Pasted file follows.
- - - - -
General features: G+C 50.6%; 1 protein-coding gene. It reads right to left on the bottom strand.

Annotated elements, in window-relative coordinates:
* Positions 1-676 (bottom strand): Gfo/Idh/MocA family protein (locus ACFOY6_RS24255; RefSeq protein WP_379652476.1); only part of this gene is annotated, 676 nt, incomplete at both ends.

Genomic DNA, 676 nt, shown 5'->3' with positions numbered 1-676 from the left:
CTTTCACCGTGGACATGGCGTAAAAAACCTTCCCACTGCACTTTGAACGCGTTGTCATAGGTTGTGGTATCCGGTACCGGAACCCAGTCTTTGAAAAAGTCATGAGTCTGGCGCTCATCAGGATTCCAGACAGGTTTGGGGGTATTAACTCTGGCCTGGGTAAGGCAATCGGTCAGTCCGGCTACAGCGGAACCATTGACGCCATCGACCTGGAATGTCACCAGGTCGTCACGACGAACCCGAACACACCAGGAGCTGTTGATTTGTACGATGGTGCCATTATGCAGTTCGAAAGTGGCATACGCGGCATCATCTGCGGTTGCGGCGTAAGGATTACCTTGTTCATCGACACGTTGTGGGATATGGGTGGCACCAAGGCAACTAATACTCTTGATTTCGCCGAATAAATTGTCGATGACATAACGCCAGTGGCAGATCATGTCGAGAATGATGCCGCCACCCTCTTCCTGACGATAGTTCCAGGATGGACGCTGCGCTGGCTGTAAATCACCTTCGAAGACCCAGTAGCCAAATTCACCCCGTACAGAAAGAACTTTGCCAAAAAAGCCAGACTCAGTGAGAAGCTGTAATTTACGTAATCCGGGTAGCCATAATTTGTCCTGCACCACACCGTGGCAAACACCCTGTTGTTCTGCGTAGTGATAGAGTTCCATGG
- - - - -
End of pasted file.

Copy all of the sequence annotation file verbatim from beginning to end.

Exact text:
General features: G+C 50.6%; 1 protein-coding gene. It reads right to left on the bottom strand.

Annotated elements, in window-relative coordinates:
* Positions 1-676 (bottom strand): Gfo/Idh/MocA family protein (locus ACFOY6_RS24255; RefSeq protein WP_379652476.1); only part of this gene is annotated, 676 nt, incomplete at both ends.

Genomic DNA, 676 nt, shown 5'->3' with positions numbered 1-676 from the left:
CTTTCACCGTGGACATGGCGTAAAAAACCTTCCCACTGCACTTTGAACGCGTTGTCATAGGTTGTGGTATCCGGTACCGGAACCCAGTCTTTGAAAAAGTCATGAGTCTGGCGCTCATCAGGATTCCAGACAGGTTTGGGGGTATTAACTCTGGCCTGGGTAAGGCAATCGGTCAGTCCGGCTACAGCGGAACCATTGACGCCATCGACCTGGAATGTCACCAGGTCGTCACGACGAACCCGAACACACCAGGAGCTGTTGATTTGTACGATGGTGCCATTATGCAGTTCGAAAGTGGCATACGCGGCATCATCTGCGGTTGCGGCGTAAGGATTACCTTGTTCATCGACACGTTGTGGGATATGGGTGGCACCAAGGCAACTAATACTCTTGATTTCGCCGAATAAATTGTCGATGACATAACGCCAGTGGCAGATCATGTCGAGAATGATGCCGCCACCCTCTTCCTGACGATAGTTCCAGGATGGACGCTGCGCTGGCTGTAAATCACCTTCGAAGACCCAGTAGCCAAATTCACCCCGTACAGAAAGAACTTTGCCAAAAAAGCCAGACTCAGTGAGAAGCTGTAATTTACGTAATCCGGGTAGCCATAATTTGTCCTGCACCACACCGTGGCAAACACCCTGTTGTTCTGCGTAGTGATAGAGTTCCATGG